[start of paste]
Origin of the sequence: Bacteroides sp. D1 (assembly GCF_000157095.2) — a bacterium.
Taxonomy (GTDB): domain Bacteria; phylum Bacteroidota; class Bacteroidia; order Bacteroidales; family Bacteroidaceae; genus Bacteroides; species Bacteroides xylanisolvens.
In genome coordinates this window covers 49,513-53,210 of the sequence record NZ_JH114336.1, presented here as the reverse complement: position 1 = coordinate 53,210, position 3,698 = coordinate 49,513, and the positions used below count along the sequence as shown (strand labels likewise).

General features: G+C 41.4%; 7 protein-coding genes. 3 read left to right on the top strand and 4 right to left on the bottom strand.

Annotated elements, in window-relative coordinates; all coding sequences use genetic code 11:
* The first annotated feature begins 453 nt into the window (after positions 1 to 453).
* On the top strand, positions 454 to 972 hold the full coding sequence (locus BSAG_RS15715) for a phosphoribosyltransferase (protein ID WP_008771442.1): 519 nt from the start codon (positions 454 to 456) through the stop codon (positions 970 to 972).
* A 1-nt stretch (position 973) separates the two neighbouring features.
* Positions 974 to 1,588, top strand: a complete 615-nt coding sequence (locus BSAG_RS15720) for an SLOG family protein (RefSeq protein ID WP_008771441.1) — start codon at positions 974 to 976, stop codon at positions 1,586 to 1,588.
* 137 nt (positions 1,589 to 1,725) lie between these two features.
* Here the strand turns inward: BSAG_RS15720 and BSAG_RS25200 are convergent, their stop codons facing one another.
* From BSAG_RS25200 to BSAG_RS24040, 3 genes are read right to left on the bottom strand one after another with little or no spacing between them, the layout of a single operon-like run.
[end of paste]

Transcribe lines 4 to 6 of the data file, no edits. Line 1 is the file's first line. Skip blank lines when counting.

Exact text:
General features: G+C 41.4%; 7 protein-coding genes. 3 read left to right on the top strand and 4 right to left on the bottom strand.

Annotated elements, in window-relative coordinates; all coding sequences use genetic code 11:
* The first annotated feature begins 453 nt into the window (after positions 1 to 453).